By Nick Bathke

You’ve successfully created your Circle of Trust and you’ve navigated the dangerous waters of Executive Sponsorship, so what’s next? Let’s talk User Groups.

You can go into a project with the best communications plan, a great training series, and an effective marketing campaign and still find that some users are hesitant to embrace change or may be openly hostile about the change. What gives?

One thing you may not have considered is User Groups–including how to properly define them, and then tailor the communications, training, and marketing to them. Let’s walk through it together!

Forest, meet trees

Wise people will often say “don’t lose sight of the forest for the trees,” but in this case, we will encourage you to ignore that completely. Instead, we want you to lose sight of the forest and focus in on the trees. What does that mean?

Don’t assume you can lump all users into one group and communicate, train, and market to them as one. Each user group is a tree that we want to identify and define. If you’ve read this far, you’ve likely already started to think about user groups within your organization. If you haven’t, check out the list below to get you started:

  • Executives
  • Executive assistants/admins
  • Sales
  • Customer Service
  • Marketing
  • Manufacturing
  • HR

Easy enough, right? At this point, you can layer on more variables to further narrow down user groups. Does your organization have multiple locations? Do those locations sit in separate time zones? Are there multiple languages within your locations? You can see that quickly these questions can add up, but their importance cannot be understated!

What did we miss?

Why does it matter if you’ve defined these groups? Let’s run through a simple example to illustrate the importance of user groups.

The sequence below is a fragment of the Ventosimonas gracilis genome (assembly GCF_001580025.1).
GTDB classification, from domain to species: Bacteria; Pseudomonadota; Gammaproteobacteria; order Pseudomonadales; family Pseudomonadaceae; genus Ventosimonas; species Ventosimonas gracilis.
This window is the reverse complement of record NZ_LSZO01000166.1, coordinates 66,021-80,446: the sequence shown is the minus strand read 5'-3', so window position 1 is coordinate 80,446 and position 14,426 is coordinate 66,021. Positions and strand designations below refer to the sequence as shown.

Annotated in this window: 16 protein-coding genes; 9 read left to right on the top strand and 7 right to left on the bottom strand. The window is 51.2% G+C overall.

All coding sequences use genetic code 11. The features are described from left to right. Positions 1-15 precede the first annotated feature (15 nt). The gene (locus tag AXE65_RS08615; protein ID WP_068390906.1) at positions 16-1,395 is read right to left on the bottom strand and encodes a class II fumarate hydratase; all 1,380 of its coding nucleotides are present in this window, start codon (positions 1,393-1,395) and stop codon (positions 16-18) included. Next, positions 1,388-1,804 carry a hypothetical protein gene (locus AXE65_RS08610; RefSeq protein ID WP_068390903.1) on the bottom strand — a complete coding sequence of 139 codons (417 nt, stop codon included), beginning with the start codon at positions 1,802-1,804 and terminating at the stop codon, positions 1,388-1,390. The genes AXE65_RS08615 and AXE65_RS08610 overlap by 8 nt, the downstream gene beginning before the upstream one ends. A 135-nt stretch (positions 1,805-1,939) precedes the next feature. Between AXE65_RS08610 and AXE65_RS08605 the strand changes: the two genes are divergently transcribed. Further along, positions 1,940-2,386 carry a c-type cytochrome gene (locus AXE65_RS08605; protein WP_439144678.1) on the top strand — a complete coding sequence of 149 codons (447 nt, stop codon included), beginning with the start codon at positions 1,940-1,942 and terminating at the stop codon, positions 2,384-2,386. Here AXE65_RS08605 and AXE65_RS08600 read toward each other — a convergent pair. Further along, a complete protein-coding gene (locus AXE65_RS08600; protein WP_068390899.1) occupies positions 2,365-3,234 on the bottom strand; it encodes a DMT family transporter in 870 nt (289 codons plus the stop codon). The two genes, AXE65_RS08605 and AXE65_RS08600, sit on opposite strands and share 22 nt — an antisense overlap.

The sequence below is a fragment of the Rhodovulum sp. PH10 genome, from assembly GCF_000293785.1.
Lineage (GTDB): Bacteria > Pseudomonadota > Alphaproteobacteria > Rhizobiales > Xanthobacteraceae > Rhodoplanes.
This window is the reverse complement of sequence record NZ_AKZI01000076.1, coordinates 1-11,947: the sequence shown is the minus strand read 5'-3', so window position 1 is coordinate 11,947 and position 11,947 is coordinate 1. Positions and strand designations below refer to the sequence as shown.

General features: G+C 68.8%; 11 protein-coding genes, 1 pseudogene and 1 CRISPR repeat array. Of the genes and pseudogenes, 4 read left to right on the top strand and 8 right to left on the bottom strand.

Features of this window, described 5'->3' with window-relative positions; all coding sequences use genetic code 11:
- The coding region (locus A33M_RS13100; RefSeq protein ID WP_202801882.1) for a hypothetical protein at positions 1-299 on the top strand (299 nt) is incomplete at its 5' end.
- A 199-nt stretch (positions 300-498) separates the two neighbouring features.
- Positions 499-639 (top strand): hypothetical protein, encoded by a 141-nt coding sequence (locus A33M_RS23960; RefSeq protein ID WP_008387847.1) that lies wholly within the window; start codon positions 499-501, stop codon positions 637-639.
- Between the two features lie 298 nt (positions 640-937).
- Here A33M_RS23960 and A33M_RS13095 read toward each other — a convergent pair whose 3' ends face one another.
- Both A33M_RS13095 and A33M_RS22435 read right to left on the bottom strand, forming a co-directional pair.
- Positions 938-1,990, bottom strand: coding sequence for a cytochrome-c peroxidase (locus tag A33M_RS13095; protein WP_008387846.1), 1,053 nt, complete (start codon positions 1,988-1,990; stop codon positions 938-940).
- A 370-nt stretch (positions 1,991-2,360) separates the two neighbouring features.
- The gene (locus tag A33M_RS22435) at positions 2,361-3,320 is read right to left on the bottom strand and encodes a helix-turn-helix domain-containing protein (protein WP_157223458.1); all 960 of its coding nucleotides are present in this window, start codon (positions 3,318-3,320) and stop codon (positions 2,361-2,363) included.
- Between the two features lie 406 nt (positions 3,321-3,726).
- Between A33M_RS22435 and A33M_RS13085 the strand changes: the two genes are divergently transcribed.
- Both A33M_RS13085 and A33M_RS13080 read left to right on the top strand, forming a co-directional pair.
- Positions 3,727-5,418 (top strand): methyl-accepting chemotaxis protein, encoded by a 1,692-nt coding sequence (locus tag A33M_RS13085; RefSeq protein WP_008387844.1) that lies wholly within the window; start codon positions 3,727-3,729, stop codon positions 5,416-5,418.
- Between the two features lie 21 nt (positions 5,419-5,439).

You are in charge of change management for a new email system at a company with 400 users. Your plan includes a robust communications plan for end users, such as emails and digital signage. You’ve scheduled enough trainings over a large period of time to cover all users, and you worked with marketing to blanket the campus with posters and desk-drops.

But, the Customer Service team uses a special plug-in for their email that no other users need, and it’s imperative to their day-to-day jobs. No communications mention if it will be available in the new email system, and your trainers aren’t aware of how to use or install it. And, even though there are posters throughout the Customer Service area, none of them mention this vital plug-in.

You can probably guess the ramifications of this, right? The Customer Service team is confused (at best) or hostile (at worst) in the lead up to the email change. Even if you react to this quickly, the Customer Service team will still be wary of the change because a core piece of their workflow was ignored.

What’s the lesson? Taking the time up front to identify the user groups will save you headaches and heartaches once the change is underway!

There are many pitfalls in a change project, and you’ve probably encountered a few in your past projects. But we often find that many pitfalls link back to not properly identifying a user group up front. Once you have defined your user groups you can figure out if they have unique needs and avoid the project-stopping plug-in situation from above.

Have you gone through this exercise before? Any big successes or pitfalls you learned from? Let us know in the comments below how you work to define your user groups, we’d love to hear from you!